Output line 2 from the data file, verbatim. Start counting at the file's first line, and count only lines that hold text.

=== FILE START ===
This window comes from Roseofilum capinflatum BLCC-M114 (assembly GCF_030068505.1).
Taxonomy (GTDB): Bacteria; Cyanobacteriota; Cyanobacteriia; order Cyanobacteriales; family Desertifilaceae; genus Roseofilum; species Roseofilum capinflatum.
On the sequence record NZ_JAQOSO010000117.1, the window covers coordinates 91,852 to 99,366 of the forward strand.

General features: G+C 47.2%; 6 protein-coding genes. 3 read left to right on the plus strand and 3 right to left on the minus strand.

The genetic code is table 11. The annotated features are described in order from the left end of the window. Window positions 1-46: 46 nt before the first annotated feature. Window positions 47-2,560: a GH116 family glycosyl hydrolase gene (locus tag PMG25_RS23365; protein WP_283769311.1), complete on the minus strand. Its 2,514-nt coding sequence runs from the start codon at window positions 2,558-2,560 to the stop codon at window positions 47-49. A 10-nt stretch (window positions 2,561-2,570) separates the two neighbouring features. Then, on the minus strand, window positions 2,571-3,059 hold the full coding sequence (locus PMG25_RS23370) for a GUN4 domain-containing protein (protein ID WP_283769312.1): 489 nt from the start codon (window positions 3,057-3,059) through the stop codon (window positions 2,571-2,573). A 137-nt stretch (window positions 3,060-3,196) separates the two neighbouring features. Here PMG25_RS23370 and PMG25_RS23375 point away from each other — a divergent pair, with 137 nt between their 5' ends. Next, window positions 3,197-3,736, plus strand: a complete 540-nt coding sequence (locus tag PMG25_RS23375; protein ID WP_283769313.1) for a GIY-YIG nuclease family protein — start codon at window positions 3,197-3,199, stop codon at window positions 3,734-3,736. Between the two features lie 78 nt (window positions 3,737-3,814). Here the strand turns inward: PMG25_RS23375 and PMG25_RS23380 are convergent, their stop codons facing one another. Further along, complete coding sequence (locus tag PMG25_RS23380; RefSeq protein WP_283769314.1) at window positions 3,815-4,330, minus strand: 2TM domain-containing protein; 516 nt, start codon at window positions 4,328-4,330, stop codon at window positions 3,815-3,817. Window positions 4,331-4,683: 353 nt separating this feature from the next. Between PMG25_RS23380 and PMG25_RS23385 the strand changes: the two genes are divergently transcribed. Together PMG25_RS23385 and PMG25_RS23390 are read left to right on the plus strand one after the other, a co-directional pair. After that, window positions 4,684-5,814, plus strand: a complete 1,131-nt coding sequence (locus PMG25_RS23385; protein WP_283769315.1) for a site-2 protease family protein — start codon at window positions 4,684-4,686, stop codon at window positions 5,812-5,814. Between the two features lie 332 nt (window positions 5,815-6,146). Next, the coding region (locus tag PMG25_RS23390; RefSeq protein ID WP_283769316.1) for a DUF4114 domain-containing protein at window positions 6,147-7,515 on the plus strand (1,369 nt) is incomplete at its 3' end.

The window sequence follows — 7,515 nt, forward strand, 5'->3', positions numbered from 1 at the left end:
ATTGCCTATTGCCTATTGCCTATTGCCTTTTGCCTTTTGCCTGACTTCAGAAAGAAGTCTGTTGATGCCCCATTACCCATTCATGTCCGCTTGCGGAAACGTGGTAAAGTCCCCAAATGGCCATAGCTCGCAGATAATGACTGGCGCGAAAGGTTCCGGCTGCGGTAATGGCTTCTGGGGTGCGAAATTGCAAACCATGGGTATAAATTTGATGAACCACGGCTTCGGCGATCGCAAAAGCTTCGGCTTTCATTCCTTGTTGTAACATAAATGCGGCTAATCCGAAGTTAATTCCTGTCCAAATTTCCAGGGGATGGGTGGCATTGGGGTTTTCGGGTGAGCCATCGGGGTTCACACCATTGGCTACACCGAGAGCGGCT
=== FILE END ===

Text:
Taxonomy (GTDB): Bacteria; Cyanobacteriota; Cyanobacteriia; order Cyanobacteriales; family Desertifilaceae; genus Roseofilum; species Roseofilum capinflatum.